Science //

Rebooting nature

A new project aiming to revive long-dead species is awesome but irresponsible, writes Leigh Nicholson.

Illustration by Monica Renn. Illustration by Monica Renn.
Illustration by Monica Renn.
Illustration by Monica Renn.

Despite the lessons learnt from Jurassic Park, a new project in the United States called Revive and Restore aims to bring back species from extinction. Started by Steward Brand with funding provided by National Geographic and TED, Revive and Restore comes under the umbrella of the Long Now Foundation, which backs similar projects including a clock built to tick uninterrupted for the next 10,000 years in order to instil “long-term responsibility” in the public.

The aims of Revive and Restore will hopefully be achieved through somatic cell nuclear transfers, a series of delicate genetic procedures. However, the technique can only be used with species for which we have cellular material for, which unfortunately destroys any dreams for a real life Jurassic Park scenario. The process involves sequencing the correct genome for the species with existing material, with the rest made up with information that we more or less think or know from modern day relatives of the species. The slightest change in a genetic sequence can have massive impacts. What follows is a complex process of cell culturing, inscribing the genome into a living embryo, and ensuring the correct behavioural and developmental science once the creature is born.

However, the idea has received a fair share of criticism, from members of the scientific community calling it impossible to the New Yorker labelling it a “vanity project”. When reading the goals on the project’s website, the latter disparagement certainly comes to mind. Brand compares the drive of his project to that of the conservation movement, citing innate human guilt as motivation: “some resurrection is in order a bit of redemption might come with it”. This was reinforced in a Q&A on Reddit last year. “If we killed them off, do we have any obligation to repair the damage?” he posed. This dangerous mentality ignores the reason for the revival in the first place – reviving species from human-caused extinction does not address why the extinction originally occurred. This is the difference between Revive and Restore and the broader conservation movement, which Brand tries to blend his morals and goals with.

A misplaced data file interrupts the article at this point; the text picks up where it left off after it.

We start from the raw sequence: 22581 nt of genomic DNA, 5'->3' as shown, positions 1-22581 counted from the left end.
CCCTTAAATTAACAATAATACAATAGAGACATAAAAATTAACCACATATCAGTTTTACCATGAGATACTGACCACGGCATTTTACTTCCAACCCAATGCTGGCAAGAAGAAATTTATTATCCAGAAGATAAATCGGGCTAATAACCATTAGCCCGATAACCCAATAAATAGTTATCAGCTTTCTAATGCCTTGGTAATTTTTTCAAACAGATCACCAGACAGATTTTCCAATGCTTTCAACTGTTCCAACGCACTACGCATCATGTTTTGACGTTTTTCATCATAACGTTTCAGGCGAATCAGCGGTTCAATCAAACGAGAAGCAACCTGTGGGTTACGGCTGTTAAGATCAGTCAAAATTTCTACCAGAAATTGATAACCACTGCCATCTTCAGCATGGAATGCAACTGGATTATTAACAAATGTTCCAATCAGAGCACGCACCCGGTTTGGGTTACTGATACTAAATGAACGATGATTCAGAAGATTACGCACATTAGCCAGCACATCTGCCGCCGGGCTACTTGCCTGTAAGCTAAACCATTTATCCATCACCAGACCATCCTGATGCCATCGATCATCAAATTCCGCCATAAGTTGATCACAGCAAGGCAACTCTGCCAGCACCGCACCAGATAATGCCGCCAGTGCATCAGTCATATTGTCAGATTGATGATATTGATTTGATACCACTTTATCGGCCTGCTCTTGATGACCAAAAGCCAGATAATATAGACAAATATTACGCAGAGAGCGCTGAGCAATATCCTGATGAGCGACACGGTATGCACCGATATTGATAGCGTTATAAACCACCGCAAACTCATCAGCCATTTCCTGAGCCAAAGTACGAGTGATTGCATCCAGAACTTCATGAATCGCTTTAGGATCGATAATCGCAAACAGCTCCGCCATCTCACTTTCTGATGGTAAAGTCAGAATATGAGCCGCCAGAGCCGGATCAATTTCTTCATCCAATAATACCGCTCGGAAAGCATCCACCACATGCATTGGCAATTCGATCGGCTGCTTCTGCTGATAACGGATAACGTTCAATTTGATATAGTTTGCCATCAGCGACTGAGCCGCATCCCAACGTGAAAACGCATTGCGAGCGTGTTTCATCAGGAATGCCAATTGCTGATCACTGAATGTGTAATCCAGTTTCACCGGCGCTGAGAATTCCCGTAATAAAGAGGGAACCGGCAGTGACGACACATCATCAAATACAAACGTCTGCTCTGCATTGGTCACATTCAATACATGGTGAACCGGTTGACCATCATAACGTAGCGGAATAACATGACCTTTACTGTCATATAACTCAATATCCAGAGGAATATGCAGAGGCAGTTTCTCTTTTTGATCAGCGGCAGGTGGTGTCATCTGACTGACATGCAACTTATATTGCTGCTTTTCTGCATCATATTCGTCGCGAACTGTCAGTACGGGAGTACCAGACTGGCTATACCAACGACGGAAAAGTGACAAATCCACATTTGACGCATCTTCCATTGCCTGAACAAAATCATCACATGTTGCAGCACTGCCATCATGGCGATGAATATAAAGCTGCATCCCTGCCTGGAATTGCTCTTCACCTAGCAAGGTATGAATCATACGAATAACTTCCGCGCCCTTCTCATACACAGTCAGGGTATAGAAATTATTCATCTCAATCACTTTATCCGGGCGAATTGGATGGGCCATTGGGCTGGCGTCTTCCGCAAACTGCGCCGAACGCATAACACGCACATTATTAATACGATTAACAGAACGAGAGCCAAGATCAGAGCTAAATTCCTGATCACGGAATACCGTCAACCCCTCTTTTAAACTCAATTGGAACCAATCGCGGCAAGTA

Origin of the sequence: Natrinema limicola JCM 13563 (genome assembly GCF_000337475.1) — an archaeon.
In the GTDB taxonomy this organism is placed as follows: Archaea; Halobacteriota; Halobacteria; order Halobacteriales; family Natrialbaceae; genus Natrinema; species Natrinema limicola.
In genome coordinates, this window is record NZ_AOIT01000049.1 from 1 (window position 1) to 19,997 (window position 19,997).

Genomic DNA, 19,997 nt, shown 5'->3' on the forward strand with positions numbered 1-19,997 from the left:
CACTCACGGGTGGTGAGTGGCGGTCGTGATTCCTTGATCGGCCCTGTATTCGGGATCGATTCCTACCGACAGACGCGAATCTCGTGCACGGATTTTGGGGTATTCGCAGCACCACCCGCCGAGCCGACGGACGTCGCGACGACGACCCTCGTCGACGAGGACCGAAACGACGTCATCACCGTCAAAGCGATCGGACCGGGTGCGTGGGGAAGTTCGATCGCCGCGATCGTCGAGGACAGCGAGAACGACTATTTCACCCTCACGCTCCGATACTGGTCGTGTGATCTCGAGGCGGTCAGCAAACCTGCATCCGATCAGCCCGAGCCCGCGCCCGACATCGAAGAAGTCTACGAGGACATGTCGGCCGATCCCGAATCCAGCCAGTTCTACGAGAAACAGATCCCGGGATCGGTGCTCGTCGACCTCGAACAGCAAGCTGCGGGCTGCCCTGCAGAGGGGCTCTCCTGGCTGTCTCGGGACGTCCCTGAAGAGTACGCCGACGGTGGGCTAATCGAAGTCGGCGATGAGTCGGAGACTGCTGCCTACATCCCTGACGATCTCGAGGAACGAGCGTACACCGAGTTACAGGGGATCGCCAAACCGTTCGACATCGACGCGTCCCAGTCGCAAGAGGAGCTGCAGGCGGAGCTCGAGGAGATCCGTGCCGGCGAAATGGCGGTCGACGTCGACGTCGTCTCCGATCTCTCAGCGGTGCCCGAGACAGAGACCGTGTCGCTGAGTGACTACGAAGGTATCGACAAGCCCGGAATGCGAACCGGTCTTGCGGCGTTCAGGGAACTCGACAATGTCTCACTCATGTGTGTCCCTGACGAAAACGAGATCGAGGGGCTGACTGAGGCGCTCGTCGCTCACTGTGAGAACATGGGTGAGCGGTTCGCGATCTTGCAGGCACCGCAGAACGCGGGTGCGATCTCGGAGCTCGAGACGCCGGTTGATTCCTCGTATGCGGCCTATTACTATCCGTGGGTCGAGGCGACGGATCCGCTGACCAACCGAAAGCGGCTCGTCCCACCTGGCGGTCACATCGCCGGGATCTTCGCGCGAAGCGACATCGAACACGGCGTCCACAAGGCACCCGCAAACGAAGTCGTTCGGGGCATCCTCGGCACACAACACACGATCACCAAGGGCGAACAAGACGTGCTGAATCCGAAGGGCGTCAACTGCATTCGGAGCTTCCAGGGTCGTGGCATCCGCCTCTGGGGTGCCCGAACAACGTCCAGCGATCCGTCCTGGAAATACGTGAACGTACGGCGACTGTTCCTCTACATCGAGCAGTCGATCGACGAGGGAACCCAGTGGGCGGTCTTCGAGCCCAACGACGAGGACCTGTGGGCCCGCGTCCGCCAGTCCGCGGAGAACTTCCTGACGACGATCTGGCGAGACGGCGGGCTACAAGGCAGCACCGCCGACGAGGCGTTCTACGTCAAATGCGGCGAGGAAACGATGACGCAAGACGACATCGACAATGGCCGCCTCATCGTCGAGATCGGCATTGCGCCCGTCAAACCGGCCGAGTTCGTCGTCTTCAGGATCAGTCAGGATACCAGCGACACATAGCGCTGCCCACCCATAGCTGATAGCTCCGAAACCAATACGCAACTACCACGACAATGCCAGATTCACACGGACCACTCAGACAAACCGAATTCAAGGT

Mark Colyvan, a professor of philosophy at the University of Sydney, emphasises this. “There is no point putting time, effort, and money into reviving a species, only to watch it go extinct again,” he says. Colyvan agrees that there is rationality in the inherent guilt that Brand has spring-boarded from. However, he suggests that the project might still not be the best solution. “It would be better to determine which currently extant species would most benefit targeted conservation efforts,” he says. The reasoning for this, he believes, is quite simple probability. It would likely be better to put money towards a more manageable task like saving an endangered species rather than trying to save the past with a smaller chance of success.

Brand also mentions the most obvious of desired results; the aesthetic we desire whilst witnessing species falling to extinction. “Just the thought of mammoths and passenger pigeons alive again invokes the awe and wonder that drives all conservation at its deepest level”, he writes. Unfortunately, this desire is not enough to justify the means, or even to confirm the ends. The project requires a huge amount of funding and a lot of trial and error, error that will be endured by the species involved. To cement his position, Colyvan paraphrases a quote by Kahil Gibran: “If we really love Thylacines, perhaps we ought to let them go”.

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